The tribe is looking for places where salmon and other fish live in the saltwater:
The Squaxin Island Tribe is studying tiny pocket estuaries in deep South Sound to find out how important they are to endangered juvenile chinook salmon. The research is being funded by the state Salmon Recovery Funding Board.
“Anywhere a small stream flows into Puget Sound, juvenile chinook salmon can find refuge,” said Scott Steltzner, research biologist for the tribe.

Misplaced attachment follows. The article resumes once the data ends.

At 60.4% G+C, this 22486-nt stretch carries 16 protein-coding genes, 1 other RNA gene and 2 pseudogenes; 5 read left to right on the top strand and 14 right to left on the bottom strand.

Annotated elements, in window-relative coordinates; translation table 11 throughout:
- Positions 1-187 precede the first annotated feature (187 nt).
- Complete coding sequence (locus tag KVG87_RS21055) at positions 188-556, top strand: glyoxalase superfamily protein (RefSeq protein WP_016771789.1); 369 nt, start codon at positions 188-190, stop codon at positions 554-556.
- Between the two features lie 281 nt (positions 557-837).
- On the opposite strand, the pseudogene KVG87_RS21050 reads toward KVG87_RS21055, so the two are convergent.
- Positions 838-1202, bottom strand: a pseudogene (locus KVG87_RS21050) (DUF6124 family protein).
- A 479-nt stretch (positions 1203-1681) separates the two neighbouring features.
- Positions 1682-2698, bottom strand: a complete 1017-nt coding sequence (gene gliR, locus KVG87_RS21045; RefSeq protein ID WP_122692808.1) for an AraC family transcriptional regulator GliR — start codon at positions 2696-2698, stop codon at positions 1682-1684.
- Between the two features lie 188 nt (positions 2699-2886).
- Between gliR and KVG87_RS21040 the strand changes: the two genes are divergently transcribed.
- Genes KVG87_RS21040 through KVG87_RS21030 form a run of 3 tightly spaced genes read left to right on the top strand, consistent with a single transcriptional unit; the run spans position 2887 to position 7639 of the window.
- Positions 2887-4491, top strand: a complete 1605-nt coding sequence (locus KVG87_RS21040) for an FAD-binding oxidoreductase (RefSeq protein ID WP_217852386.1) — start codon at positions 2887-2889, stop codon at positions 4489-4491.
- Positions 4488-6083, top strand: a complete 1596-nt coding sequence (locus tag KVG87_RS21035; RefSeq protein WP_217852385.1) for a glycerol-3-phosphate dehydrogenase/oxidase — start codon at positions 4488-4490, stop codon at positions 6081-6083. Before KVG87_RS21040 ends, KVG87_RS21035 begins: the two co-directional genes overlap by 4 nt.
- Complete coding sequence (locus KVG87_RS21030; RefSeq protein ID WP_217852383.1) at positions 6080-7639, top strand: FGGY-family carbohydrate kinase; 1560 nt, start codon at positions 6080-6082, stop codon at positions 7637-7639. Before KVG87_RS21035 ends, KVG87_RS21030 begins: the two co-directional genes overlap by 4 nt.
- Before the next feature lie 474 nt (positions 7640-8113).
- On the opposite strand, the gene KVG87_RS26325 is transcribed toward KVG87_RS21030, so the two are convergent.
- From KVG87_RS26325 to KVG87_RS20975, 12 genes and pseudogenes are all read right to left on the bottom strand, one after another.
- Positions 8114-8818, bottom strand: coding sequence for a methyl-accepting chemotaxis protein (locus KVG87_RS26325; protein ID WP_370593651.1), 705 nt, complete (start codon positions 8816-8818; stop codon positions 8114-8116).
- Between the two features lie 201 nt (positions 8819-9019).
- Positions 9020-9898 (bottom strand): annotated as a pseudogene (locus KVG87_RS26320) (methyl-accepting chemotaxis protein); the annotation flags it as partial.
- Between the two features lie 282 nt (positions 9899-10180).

For the next three years tribal researchers will be collecting data on juvenile salmon usage in at least 10 pocket estuaries south of the Tacoma Narrow Bridge. “Dozens of creeks flow into deep South Sound, but we don’t know if many chinook use these estuaries,” Steltzner said. Puget Sound chinook are listed as “threatened” under the federal Endangered Species Act.